Tag Archives: trucking companies

Trucking co. responds to dad’s plea to only use safe trucks: “Your request is not falling on deaf ears”

Today, I was taken by surprise when I got a phone call from Clifton Parker, President/CEO of G & P Trucking Company. He was responding to the letter which a bereaved dad (Jerry) sent to him — asking him to make sure that the trailers, which his company uses, have the strongest possible rear underride guards.

First of all, Mr. Parker told me how sorry he was about our loss of AnnaLeah and Mary. Then he told me several times how the letter had impacted him and how he wanted us to know that our appeal was not falling on deaf ears.

He then told me in great depth how in the last 24 hours since he received our letter, he had made the decision to send back the trailers which they had been renting from the companies which have not yet voluntarily stepped up and improved their rear underride guards. He had gone out in his yard and looked at the trailers and intends to follow-through and have his company figure out which trailers could be retrofitted to get stronger rear underride guards, including trailers with damaged guards — as well as making sure that new purchases have safer rear underride guards.

Jerry has written letters to trucking companies in the past with good results. Recently, he decided that it was time to contact some more companies. When we were traveling, we started making note of trailers produced by the four major manufacturers, who have not yet voluntarily stepped up to the challenge to offer better rear underride guards–Great Dane, Hyundai, Strick, and Utility. We would also write down the name of the trucking company (on the tractor) which was pulling that trailer and then we wrote them a letter.

Here is the letter which we sent to Clifton Parker earlier this week), Letter to G & P Trucking 2017 ,

including this excerpt:

We have been told that the initial correspondence which we sent, in early 2014, to the major trailer manufacturers, as well as to transport companies like Crete Carrier, has spurred three of the eight major trailer manufacturers—Wabash, Vanguard, and Stoughton—to design a new underride guard which surpasses the present U.S. and Canadian standards. A fourth, Manac, had already improved their guard a short time before our fatal underride crash. . .

We have observed that G & P Trucking is utilizing 1,500 trailers – at least some of them from Utility, who has not yet stepped up to the new de facto standards that are now in existence for the underride guard. This leaves your company in the position of having a liability exposure due to the trailers which you are presently utilizing. We are writing to encourage you to consider replacing your fleet of trailers from one of the four companies, who have voluntarily upgraded their trailers to safer standards.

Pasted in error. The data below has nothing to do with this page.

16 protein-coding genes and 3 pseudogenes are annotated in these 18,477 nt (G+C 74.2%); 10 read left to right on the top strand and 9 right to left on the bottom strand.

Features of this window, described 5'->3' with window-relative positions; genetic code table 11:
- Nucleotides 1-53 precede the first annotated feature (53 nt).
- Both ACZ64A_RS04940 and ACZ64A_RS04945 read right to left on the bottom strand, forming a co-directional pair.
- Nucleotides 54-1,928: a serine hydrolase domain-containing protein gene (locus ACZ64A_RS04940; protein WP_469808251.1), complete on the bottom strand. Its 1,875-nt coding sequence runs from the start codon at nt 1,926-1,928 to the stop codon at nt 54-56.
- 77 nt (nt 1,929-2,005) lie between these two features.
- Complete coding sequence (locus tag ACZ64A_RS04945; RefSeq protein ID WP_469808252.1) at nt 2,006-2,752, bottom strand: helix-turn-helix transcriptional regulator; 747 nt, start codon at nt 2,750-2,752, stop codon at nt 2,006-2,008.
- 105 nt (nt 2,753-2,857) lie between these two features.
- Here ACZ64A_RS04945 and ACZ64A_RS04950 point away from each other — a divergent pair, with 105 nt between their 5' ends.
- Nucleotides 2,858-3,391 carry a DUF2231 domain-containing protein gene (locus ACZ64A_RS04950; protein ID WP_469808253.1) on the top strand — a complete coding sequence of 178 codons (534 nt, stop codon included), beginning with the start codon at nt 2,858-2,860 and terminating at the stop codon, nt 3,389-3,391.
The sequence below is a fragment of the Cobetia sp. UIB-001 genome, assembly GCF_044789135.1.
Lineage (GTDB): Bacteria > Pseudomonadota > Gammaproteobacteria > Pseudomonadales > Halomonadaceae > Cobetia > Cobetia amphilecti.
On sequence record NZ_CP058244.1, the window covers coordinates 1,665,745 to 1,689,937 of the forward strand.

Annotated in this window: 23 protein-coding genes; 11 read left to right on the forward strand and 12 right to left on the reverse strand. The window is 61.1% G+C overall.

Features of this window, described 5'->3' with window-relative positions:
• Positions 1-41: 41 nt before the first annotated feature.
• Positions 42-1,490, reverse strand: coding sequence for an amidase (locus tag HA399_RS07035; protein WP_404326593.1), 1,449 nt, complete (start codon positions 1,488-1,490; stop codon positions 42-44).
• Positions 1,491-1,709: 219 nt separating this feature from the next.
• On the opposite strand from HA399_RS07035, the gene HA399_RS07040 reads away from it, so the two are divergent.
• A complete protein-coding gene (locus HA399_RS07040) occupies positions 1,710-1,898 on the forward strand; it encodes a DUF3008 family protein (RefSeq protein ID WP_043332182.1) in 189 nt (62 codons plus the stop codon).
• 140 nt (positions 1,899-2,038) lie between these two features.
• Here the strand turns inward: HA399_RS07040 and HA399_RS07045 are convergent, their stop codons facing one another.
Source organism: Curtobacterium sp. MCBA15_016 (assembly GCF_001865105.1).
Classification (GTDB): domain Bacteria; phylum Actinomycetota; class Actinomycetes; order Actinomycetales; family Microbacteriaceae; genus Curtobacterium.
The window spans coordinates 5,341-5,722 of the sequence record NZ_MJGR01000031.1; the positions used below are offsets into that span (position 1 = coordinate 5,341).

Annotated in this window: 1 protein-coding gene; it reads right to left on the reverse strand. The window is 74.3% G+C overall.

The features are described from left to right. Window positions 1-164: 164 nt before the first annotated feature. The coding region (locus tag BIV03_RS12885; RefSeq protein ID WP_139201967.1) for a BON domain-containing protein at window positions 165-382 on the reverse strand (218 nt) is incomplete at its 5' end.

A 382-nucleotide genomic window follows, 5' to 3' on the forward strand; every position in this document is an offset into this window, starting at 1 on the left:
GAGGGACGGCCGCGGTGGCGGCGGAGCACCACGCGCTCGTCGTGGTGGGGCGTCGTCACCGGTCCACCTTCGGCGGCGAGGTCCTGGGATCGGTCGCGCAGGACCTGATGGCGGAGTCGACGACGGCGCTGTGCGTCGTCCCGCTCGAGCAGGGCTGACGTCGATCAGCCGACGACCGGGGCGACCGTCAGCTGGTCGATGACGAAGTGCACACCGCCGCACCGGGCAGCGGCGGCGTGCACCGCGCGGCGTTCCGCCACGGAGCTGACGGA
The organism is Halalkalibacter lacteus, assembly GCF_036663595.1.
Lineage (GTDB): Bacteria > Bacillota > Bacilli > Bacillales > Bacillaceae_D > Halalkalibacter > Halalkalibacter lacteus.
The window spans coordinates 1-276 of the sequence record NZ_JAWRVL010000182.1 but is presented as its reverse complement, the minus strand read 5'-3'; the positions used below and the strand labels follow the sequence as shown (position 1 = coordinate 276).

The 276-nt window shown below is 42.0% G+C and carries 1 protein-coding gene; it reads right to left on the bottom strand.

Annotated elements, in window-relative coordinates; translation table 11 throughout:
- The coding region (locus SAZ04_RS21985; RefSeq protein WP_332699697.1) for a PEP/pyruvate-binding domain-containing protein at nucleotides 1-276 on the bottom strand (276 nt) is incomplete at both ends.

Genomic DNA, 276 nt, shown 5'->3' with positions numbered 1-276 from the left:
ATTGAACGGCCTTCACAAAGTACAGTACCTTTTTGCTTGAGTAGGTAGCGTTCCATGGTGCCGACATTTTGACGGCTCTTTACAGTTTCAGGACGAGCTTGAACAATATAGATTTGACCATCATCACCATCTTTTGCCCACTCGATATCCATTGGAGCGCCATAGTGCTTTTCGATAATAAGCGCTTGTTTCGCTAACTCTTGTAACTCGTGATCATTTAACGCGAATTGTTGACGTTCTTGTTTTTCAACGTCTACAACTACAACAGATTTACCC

Along with the letter, we included a hard copy of the IIHS Status Report which reported on our crash and on the weakness which IIHS had found in the current federal regulations for rear underride guards.

I cannot adequately describe to you what it meant to me to have Mr. Parker express his reaction and resulting actions upon reading the letter from our family — and to take the time to call us. He encouraged us to keep doing what we were doing, to keep making the industry safe.

If you would like to do join us in thanking Clifton Parker, you can write him at this address:

Clifton Parker, President
G & P Trucking
126 Access Road
Gaston, South Carolina 29053


And you can help us inform other trucking companies in the same way — because raising awareness seems to be making a big difference. Simply write down the manufacturer name on trailers which you see — like Great Dane, Hyundai, Strick, and Utility — and the name of the trucking company as marked on the tractor. Send that information to us at marianne@annaleahmary.com, or write to them yourself.

Roads Safer


Truck Crashes: Who Pays The Price?


Just saw an article about a state trooper who was injured in a truck crash. He is pushing for a stiffer charge against the trucker. Finding resistance to his attempt. . .

Imagine that.


In a related link, it is clear that attempts to hold trucking companies responsible for the actions of their drivers also too often fall short. Who pays the price?


Unless things change in a major way, there will continue to be countless, similar cases where enforcement is compromised and accountability is absent. I have addressed the issue of justice previously: http://annaleahmary.com/tag/justice/